Issue number two, May 2005, of TUX is now available.
This issue features:
*From the Publisher: Can Anyone Use Linux?
*From the Editor: Viva La Linux Desktop Revolucion
*The Light and Dark Side of Linux Multimedia
*Movies and More - Life with Xine
The company behind Ubuntu Linux is set to unveil ambitious plans to improve collaboration among the Linux community.
Not so long ago it was unthinkable for respectable scientists to talk about life on Mars, but now evidence is mounting to suggest biological processes and even life might be operating on the red planet.
This weekend was to be the start of the summer movie season. But audiences must have been spring cleaning. Hitchhiker's Guide to the Galaxy topped box office charts and pushed the XXX sequel to No. 3.
- Mandriva updates for perl, xpm, and squid
- Gentoo updates for pound and horde
- Gentoo phpmyadmin Installation Script Insecure Permissions
China's Lenovo Group has completed its $1.75 billion purchase of IBM PC division, creating the world's third-largest PC maker, the companies said Sunday.
U.S. businesses for years have urged the government to let them set computer-security standards of their own, but their inability to do so could now prompt Congress to step in, experts say.
The neutrino, a seemingly magical, highly elusive particle, may hold clues to the Big Bang. A $55 million particle physics experiment in the abandoned Soudan mines of Duluth, Minn. is part of a worldwide effort to unravel it's secrets.
Keith Maydak's jail cells are roomier than most. Must be all that cyberspace. Thousands of inmates access the Internet indirectly using inmate telephone and mail privileges and a network of family, friends or activists. Once on the Web, they enlist celebrities like Susan Sarandon to plead their case, pillory the prosecutors who imprisoned them, or simply find pen pals.
U.S. Internet advertising surged 33 percent in 2004 to a record $9.6 billion, surpassing levels seen during the early Web boom, and will grow at a similar rate in 2005, according to data released on Thursday.
Downloadable content is becoming an established part of online console gaming, but what will gamers see in the next round of consoles?
Every year at this time, ELECTRONIC BUSINESS publishes a list of the top semiconductor companies. It's an indication of the maturity of the electronics industry that most companies in the top 20 positions or so place at or around the same position they held the preceding year. But over the last five years, from boom to bust to now, there has been some intriguing shuffling.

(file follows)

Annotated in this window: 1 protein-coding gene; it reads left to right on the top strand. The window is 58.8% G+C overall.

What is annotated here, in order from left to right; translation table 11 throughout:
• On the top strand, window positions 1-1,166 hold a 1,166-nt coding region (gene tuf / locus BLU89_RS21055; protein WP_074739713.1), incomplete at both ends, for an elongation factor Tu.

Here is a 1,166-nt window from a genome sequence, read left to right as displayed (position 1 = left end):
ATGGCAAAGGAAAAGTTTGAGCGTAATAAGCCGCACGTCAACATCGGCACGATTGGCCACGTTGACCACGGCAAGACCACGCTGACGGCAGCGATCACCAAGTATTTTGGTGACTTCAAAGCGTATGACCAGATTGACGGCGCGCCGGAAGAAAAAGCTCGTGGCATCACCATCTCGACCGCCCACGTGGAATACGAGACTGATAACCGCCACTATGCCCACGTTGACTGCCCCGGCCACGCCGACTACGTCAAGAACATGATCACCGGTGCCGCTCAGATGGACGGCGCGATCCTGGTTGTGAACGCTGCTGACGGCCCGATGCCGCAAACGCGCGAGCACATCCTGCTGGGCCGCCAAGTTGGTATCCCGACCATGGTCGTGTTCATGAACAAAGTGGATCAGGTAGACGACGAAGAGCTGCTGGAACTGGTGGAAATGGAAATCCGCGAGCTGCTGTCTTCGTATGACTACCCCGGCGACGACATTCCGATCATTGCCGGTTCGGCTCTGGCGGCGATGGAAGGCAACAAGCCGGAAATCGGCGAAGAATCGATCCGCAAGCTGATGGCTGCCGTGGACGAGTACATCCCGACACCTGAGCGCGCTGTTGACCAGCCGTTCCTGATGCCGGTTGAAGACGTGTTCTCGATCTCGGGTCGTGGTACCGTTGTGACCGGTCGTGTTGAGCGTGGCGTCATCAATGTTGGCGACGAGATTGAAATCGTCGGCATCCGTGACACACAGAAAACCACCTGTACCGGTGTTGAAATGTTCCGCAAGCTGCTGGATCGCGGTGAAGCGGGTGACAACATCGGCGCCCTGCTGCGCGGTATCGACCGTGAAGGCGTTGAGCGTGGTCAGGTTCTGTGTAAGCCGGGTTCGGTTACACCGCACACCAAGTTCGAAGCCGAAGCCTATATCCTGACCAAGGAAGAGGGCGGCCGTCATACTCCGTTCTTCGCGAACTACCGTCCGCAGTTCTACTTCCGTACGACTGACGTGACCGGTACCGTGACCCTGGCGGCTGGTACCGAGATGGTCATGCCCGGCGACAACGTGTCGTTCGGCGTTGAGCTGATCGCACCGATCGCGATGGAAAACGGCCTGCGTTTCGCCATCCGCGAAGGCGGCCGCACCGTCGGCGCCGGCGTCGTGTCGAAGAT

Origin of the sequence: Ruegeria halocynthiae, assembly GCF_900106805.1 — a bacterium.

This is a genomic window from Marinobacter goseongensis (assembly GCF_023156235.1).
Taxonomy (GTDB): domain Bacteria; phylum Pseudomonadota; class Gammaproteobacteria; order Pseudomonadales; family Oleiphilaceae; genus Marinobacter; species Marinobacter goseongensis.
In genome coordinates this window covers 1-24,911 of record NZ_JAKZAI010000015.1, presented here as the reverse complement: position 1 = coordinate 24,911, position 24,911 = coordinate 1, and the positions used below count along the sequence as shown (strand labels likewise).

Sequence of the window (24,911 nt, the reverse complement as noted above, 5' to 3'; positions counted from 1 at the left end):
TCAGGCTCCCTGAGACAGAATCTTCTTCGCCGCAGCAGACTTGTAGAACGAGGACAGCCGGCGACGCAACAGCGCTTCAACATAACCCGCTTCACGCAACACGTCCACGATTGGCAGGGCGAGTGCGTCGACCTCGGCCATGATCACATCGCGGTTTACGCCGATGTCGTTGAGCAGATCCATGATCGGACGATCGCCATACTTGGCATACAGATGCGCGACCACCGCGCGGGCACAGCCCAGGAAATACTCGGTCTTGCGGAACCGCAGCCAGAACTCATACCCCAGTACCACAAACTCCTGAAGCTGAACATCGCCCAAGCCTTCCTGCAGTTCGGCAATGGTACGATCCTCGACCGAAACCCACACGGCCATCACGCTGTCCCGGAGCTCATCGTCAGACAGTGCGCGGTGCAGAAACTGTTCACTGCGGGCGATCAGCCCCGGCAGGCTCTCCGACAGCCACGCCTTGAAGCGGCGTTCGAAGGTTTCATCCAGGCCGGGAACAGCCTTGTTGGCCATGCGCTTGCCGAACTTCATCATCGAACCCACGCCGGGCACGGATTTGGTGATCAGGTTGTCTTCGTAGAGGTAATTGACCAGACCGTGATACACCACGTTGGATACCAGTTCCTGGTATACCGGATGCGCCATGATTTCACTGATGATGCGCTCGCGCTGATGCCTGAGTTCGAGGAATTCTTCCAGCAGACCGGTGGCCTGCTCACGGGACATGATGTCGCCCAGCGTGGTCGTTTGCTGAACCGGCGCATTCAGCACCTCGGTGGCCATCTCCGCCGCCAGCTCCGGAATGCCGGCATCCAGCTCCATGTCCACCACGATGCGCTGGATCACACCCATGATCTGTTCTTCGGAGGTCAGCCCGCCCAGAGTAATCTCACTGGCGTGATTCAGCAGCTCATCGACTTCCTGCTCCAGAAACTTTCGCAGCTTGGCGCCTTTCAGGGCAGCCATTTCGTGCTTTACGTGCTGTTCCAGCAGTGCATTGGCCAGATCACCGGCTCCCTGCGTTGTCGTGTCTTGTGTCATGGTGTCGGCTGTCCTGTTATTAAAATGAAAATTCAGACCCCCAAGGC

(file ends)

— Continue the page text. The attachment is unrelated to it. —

Tired of waiting while your PC slowly scours its hard drive for a document you stashed somewhere six months ago? Sick of having to change how you work to conform with the computer's rigid way of organizing files? Bored with the flat look of the desktop's graphics?
Another one a couple days old, but hey, it's a slow news day.
Tired of getting called nOOb by so called experts
Tired of just downloading Linux but not able to install it.
you have some place to look now and get help without being called noob or any other name."
This story is a couple days old, but I just saw it. What a cool idea. I wish I had thought of it!
"We've put together a series of Windows XP, SUSE 9.3 and Ubuntu 5.04 desktop screen shots as a side-by-side comparison of some of the common desktop features available in the modern operating system desktop."
Qt4 is really progressing well. The only problem at this point is that it still changes a lot even after Beta 2... So what’s new in Qt land since Beta 2?
LXer is running an open letter to developers in general (on? of?) Linux. To be honest, I"m a bit confused in the same way I don't really understand why your mom using Linux should matter to me as the developer of a Linux Benchmark.
I've composed an earnest response to Ken Starks open letter to developers.
Granted, you'll have to give it to Microsoft for often being overly optimistic about their accomplishments. As honestly what other company would be pitching a product that's been delayed by almost two years and features nothing new but for 64-bit support like it is a quantum leap from the 32-bit version of Windows XP?
As Washington eyes patent reforms, the imperative to secure intellectual property is driving companies to build up their portfolios.
If you can't catch terrorists, then the next best thing seems to be snatching their laptop computers. And as luck would have it, they're just as sloppy about protecting their sensitive personal information as the rest of us.